We measured U/Ca ratios, 4 He concentrations, 234 U/ 238 U, and 238 U/ 235 U in a subset of well-preserved aragonitic scleractinian fossil corals previously described by Gothmann et al. (2015). Comparisons of measured fossil coral He/U ages with the stratigraphic age demonstrate that well-preserved coral aragonite retains most or all of its radiogenic He for 10’s of millions of years. Such samples must be largely or entirely free of alteration, including neomorphism. Measurements of 234 U/ 238 U and 238 U/ 235 U further help to characterize the fidelity with which the original U concentration has been preserved. Analyses of fossil coral U/Ca show that the seawater U/Ca ratio rose by a factor of 4–5 between the Early Cenozoic and today. Possible explanations for the observed increase include (1) the stabilization of U in seawater due to an increase in seawater [CO 3 2− ], and a resulting increase in UO 2 -CO 3 complexation as originally suggested by Broecker (1971); (2) a decrease in the rate of low-temperature hydrothermal alteration from Early Cenozoic to present, leading to a diminished U sink and higher seawater [U]; or (3) a decrease in uranium removal in reducing sediments, again leading to higher seawater [U].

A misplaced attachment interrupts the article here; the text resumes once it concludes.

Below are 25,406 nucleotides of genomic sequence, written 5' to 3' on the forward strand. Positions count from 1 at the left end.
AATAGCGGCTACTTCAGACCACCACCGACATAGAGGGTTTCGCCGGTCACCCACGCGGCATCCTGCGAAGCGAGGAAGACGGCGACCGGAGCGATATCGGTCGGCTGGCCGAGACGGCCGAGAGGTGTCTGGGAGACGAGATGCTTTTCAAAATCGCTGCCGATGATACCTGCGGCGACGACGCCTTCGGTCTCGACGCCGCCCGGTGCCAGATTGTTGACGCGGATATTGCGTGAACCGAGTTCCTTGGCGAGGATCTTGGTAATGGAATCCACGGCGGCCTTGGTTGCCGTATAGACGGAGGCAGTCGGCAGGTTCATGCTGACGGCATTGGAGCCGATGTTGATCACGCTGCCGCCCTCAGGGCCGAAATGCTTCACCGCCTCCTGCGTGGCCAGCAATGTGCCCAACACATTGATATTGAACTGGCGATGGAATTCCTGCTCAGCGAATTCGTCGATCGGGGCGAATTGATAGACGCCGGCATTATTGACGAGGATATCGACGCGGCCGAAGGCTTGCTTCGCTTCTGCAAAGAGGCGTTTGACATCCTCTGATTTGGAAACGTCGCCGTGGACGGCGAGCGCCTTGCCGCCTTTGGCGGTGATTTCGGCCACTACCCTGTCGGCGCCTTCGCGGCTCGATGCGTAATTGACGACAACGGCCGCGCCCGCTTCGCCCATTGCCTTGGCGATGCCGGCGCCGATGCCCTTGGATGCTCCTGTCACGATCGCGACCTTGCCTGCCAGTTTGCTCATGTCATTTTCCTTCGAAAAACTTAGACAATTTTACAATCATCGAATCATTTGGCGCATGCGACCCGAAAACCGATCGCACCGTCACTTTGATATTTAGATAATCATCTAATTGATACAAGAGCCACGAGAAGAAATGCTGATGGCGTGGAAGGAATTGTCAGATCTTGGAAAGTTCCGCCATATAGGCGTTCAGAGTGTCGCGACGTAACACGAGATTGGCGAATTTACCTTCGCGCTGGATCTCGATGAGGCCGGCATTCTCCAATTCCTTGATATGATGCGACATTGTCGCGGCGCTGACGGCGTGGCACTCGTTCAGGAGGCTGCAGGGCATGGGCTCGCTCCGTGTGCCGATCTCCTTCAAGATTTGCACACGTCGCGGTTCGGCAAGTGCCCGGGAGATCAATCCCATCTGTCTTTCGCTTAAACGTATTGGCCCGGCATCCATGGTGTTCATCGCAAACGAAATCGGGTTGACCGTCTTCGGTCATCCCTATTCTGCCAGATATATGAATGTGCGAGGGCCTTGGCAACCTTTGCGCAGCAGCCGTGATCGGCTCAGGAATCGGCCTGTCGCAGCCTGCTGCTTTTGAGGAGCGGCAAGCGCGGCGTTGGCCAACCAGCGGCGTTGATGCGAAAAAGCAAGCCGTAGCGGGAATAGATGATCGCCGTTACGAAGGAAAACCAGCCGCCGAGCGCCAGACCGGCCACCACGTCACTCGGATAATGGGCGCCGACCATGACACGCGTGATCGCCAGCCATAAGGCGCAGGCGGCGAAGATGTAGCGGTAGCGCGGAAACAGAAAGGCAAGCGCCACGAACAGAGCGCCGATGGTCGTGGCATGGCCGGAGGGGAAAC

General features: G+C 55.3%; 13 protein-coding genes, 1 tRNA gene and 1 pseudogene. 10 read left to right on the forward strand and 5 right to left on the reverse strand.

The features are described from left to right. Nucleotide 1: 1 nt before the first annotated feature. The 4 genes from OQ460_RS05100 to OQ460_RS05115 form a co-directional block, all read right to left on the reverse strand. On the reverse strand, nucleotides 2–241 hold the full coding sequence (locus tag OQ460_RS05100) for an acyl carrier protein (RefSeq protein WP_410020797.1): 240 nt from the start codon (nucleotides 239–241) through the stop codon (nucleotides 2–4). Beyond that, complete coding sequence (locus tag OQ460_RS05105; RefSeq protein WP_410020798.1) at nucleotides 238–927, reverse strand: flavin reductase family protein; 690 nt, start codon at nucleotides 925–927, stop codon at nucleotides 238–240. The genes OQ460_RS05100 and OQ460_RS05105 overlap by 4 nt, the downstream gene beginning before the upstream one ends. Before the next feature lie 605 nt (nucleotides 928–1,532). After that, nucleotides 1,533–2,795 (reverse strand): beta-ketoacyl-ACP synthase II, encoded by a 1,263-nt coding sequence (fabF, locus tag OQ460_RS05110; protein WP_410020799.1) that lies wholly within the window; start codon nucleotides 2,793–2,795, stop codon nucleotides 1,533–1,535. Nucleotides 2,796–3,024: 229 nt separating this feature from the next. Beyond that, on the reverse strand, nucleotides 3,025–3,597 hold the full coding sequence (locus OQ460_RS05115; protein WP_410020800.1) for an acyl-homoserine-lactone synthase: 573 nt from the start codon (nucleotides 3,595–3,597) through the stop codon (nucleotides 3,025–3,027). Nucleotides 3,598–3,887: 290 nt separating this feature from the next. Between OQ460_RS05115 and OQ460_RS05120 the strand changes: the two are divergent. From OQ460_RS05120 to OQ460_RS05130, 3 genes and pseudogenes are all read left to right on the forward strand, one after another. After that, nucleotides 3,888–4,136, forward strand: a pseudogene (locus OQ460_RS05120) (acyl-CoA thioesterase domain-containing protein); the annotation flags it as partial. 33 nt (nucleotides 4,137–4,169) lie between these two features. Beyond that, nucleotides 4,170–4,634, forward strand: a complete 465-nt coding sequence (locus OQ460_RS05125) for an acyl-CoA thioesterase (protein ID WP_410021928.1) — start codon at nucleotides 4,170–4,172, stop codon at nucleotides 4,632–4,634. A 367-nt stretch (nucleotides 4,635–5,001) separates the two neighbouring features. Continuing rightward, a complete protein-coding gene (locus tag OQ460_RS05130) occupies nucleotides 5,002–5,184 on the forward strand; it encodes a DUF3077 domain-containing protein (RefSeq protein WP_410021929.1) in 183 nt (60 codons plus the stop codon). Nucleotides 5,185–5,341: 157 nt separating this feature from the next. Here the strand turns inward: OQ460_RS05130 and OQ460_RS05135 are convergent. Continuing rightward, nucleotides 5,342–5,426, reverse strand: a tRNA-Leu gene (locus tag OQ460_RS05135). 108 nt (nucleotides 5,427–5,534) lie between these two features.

All Science Journal Classification (ASJC) codes
- Geochemistry and Petrology
- Fossil coral
- Seawater chemistry
- Uranium isotopes